15 tips to Master zbrush

Three A-list artists share their tips to give your Zbrush skills that Hol­ly­wood fin­ish

3D World - - CONTENTS -

Three top artists re­veal their favourite tips for work­ing smarter, faster and bet­ter in Zbrush, with ad­vice on cus­tomis­ing the UI, us­ing Morph Tar­gets and smart mask­ing

01 Set work Screen

A very ba­sic but im­por­tant thing to do is set your work screen in a way that lets you utilise it fully. Go to Doc­u­ment in the tool­bar and set the size of your doc­u­ment mon­i­tor res­o­lu­tion to make sure there are no un­used ar­eas. You can also change the Zbrush screen from grey to gra­di­ent black for a con­sis­tent back­ground screen. Thirdly, I would sug­gest that you change the ma­te­rial from Mat­cap Red to Mat­cap Grey or ba­sic grey ma­te­rial. Gau­rav Ku­mar

02 cus­tomise your ui

This is a very ef­fec­tive way to in­crease the speed of your work. Go to Pref­er­ences in your tool­bar, select Con­fig>en­able Cus­tom­ize. By press­ing Ctrl+alt you can move any but­ton, pal­let or brush onto your Zbrush in­ter­face. Once you’ve added your most-used brushes and op­tions to your UI go back to Con­fig and click Save UI and Store Con­fig. This will help to make your cre­ative process eas­ier and faster. Gau­rav Ku­mar

03 use the time­line

This is a great way to move quickly from one an­gle to an­other. When work­ing on a large model it be­comes dif­fi­cult to see it from all sides, so you can go to Movie in the tool­bar and un­der Time­line turn on Show. This will put the time­line cam­era on the top of the screen, so you can po­si­tion your model and click on the time­line to add a keyframe. This can be done in any po­si­tion that you may need to see again or work on quickly, and you can move through them quickly us­ing the ar­row keys. Gau­rav Ku­mar

“Cus­tomis­ing your ui will help to make your Cre­ative process eas­ier” Gau­rav Ku­mar, sculp­tor & video game artist

04 cre­ate Ba­sic forms in low Sub­di­vi­sion

Cre­ate most of the shapes of the model in the low­est sub­di­vi­sion so that the forms can be made cor­rectly with the least poly. It’s much eas­ier to man­age and edit a lighter mesh than a heavy one. Al­ways try to sculpt in the same flow of mus­cles or skin to make the model look real. Gau­rav Ku­mar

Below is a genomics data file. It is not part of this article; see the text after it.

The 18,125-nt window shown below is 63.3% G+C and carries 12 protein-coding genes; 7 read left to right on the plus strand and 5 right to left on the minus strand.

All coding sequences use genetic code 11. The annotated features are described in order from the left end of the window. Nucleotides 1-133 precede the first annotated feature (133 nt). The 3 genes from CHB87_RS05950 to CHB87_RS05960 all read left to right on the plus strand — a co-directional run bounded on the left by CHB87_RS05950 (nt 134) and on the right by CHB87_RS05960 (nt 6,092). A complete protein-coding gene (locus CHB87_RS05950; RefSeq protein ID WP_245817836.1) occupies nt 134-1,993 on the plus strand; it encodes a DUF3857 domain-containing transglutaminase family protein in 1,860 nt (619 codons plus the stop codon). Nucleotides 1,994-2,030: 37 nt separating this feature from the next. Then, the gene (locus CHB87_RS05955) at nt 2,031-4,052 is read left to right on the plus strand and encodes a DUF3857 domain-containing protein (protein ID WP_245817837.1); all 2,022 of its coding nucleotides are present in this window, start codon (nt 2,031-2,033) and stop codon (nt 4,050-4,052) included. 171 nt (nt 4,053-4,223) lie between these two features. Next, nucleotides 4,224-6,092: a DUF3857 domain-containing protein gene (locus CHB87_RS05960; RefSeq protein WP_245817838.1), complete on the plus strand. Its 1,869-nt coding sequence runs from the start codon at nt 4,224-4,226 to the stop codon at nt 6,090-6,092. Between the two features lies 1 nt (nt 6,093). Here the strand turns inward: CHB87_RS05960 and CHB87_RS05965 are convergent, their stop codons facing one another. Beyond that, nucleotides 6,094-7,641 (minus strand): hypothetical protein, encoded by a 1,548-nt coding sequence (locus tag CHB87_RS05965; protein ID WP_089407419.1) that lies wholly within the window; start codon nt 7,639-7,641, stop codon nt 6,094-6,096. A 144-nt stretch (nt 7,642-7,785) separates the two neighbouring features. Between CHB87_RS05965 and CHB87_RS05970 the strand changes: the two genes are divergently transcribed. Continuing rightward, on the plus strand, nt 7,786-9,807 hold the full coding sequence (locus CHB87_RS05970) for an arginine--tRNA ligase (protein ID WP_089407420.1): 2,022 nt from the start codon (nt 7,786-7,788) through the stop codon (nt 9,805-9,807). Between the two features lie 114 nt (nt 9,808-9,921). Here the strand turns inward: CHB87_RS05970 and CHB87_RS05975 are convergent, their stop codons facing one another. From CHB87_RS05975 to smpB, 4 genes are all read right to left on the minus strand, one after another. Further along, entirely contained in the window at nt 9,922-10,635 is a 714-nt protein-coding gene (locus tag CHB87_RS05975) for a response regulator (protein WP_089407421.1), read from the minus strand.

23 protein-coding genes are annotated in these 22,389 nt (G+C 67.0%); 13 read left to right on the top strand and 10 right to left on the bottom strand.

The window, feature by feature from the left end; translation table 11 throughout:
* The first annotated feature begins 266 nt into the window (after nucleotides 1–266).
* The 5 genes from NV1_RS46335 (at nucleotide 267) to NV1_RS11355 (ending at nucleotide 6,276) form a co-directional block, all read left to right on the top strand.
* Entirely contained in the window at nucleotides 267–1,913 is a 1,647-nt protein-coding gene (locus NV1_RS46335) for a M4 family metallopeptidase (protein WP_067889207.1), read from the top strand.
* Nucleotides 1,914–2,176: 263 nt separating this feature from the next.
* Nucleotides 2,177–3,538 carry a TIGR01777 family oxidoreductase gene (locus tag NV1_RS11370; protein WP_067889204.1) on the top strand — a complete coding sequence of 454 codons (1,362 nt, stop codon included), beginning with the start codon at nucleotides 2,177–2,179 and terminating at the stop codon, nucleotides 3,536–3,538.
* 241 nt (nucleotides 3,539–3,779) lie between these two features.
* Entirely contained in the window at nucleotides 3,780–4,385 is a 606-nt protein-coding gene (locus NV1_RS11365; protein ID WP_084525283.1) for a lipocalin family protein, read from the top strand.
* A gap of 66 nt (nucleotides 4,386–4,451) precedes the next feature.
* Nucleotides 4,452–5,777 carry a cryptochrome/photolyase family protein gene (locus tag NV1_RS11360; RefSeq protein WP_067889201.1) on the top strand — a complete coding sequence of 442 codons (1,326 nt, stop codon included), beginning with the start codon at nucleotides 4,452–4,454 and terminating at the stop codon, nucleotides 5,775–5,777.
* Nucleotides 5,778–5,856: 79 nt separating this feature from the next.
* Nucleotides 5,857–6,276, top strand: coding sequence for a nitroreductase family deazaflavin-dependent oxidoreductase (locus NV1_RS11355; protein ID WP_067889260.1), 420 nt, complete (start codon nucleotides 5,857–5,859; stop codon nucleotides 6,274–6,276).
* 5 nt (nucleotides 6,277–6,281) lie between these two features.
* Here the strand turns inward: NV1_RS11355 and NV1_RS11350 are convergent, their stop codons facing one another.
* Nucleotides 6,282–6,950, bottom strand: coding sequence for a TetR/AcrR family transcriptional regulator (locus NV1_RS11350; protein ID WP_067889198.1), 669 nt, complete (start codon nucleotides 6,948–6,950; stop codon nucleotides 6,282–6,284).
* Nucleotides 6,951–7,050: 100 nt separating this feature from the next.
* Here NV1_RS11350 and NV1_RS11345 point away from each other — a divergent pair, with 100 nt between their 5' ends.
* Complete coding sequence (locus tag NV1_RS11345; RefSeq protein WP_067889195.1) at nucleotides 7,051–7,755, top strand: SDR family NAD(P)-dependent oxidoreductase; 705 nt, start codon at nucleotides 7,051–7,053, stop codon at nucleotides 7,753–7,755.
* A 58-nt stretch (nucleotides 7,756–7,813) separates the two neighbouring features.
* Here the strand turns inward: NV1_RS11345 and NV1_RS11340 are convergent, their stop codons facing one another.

05 trans­pose Smart MASK­ING

Trans­pose is a smart tool for mask­ing cer­tain ar­eas of your model. If you hold Ctrl then click and drag the model, you can mask with the Trans­pose Smart brush. It will look at the sur­face and mask

the rest of the area, leav­ing any raised spa­ces, as seen in the im­age. Gau­rav Ku­mar

06 amp de­tail the easy way

Go and search Ryan Kit­tle­son’s Macro script. It could save you some time when sharp­en­ing up your sculpted de­tails. In­stall the script and find it in your Macros folder, then sit back and let it work its magic. Maarten Ver­ho­even

07 Make use of Sculp­tris pro

You can use Sculp­tris Pro to add de­tails to your al­ready-dec­i­mated mod­els; in­stead of re-dy­namesh­ing your pre­pared sculpt just go in again with Sculp­tris Pro with­out the re­stric­tions. You can eas­ily mod­ify and add small de­tails un­til you’re happy. Maarten Ver­ho­even

08 use poly­paint to add colour

Poly­paint is very use­ful when it comes to adding colour to your piece. The most im­por­tant thing, how­ever, is to let the sculpt do its magic. All the sculpted de­tails will pick up the high­lights. When ap­ply­ing the Poly­paint start rough and tweak it with the RGB value of your brush. A lit­tle bit of Poly­paint can get a big re­sult when it comes to the fi­nal im­age. Maarten Ver­ho­even

09 Shrink wrap re­top

One of the main ways to cre­ate stun­ning mod­els th­ese days is to sculpt the ini­tial form in pro­grams like Zbrush or Mud­box and then re­topol­o­gise the sculpt. This is the process where you cre­ate new ge­om­e­try that is more an­i­ma­tion-friendly, more pre­dictable with con­tigu­ous edge loops and much lower in poly­gon count, mak­ing it more ef­fi­cient. You can of course do this in Cin­ema 4D with tools like the Poly­gon.